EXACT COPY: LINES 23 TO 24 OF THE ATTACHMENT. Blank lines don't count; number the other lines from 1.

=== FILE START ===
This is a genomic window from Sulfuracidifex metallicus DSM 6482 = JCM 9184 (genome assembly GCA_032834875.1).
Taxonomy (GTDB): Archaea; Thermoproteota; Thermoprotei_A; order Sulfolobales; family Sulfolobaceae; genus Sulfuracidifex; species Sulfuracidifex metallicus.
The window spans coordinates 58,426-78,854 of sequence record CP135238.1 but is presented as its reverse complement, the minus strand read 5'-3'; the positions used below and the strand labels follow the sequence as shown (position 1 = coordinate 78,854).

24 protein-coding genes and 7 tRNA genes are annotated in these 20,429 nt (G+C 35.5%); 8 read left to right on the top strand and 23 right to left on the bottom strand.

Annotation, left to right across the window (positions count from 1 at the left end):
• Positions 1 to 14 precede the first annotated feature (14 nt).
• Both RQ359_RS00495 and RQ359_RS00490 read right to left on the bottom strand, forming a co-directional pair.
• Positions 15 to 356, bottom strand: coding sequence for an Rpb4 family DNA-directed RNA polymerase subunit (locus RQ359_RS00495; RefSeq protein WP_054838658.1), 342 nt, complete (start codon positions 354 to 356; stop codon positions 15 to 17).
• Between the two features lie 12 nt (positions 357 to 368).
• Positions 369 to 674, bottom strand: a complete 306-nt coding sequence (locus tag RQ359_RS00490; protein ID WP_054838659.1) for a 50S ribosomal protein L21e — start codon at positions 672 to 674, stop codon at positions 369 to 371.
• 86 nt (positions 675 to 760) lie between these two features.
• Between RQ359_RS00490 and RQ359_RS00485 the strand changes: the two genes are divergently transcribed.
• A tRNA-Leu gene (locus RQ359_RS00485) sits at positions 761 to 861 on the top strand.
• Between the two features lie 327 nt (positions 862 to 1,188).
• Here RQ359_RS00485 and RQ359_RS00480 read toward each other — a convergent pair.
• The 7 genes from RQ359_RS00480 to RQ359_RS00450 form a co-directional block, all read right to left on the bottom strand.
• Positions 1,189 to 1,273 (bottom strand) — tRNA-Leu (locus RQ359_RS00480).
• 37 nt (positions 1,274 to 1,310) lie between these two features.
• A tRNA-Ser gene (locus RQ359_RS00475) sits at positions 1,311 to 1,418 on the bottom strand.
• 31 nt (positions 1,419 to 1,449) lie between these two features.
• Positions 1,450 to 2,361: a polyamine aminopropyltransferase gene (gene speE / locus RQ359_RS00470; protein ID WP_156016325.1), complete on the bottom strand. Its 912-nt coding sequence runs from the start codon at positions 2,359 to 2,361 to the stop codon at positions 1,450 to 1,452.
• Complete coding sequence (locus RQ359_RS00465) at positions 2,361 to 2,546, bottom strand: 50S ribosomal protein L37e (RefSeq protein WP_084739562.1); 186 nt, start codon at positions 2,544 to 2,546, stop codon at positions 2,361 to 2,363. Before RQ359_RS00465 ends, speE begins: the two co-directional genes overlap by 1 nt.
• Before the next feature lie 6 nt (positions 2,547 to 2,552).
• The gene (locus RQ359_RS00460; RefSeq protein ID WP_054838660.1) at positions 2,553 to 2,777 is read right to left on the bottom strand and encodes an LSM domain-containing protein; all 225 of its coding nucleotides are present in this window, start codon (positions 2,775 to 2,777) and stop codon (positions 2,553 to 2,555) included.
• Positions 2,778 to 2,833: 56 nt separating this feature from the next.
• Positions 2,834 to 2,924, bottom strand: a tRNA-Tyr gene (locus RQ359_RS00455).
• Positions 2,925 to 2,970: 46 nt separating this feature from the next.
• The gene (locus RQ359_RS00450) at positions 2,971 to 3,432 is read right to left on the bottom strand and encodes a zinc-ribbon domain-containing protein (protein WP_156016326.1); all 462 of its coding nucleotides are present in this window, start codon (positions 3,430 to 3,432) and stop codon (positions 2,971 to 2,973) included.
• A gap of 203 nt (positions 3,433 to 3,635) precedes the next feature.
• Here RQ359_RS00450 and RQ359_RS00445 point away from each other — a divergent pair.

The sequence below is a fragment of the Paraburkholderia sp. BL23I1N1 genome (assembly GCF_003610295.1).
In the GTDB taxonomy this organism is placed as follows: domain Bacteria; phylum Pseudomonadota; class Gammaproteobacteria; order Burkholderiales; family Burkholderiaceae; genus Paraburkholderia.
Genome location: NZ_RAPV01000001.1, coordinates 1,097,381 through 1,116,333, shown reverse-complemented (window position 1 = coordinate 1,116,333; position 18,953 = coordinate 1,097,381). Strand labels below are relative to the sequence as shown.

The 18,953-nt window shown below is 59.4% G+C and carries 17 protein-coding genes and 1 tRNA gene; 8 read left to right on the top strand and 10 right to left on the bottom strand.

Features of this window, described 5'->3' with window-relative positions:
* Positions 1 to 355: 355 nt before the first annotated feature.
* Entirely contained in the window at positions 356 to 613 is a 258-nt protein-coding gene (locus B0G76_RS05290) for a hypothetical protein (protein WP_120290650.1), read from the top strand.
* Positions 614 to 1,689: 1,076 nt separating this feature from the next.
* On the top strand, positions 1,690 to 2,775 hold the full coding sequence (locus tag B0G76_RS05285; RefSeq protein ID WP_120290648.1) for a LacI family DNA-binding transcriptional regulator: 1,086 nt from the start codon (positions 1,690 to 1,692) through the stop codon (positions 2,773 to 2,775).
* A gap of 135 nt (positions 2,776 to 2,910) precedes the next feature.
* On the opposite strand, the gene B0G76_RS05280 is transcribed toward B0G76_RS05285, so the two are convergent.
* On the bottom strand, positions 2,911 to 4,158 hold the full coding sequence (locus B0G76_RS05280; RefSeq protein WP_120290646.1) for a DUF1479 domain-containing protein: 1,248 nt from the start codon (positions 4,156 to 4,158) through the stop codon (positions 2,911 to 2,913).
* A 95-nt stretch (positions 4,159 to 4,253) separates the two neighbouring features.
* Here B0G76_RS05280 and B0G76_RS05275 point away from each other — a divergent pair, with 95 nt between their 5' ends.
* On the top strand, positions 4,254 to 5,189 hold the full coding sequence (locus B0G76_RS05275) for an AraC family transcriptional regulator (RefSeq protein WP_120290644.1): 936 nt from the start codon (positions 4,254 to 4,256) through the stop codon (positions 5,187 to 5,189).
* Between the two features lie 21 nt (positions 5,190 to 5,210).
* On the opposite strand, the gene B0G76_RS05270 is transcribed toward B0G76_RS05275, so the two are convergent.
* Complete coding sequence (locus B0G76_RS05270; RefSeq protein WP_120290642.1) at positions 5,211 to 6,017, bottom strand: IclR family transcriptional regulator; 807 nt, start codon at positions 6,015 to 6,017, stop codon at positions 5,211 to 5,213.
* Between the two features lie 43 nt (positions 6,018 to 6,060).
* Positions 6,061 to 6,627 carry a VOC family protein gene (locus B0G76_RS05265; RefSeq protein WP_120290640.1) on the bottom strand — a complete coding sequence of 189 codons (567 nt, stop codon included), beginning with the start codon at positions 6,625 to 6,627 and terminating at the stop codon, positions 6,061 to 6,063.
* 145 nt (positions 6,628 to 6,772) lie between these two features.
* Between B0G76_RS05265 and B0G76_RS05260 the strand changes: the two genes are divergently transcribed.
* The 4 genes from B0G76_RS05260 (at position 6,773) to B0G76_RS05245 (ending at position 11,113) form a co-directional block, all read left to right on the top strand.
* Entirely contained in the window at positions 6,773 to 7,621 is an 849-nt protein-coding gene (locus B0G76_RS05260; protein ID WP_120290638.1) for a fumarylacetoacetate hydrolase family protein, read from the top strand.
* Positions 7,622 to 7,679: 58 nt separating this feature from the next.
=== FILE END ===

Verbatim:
• Before the next feature lie 6 nt (positions 2,547 to 2,552).
• The gene (locus RQ359_RS00460; RefSeq protein ID WP_054838660.1) at positions 2,553 to 2,777 is read right to left on the bottom strand and encodes an LSM domain-containing protein; all 225 of its coding nucleotides are present in this window, start codon (positions 2,775 to 2,777) and stop codon (positions 2,553 to 2,555) included.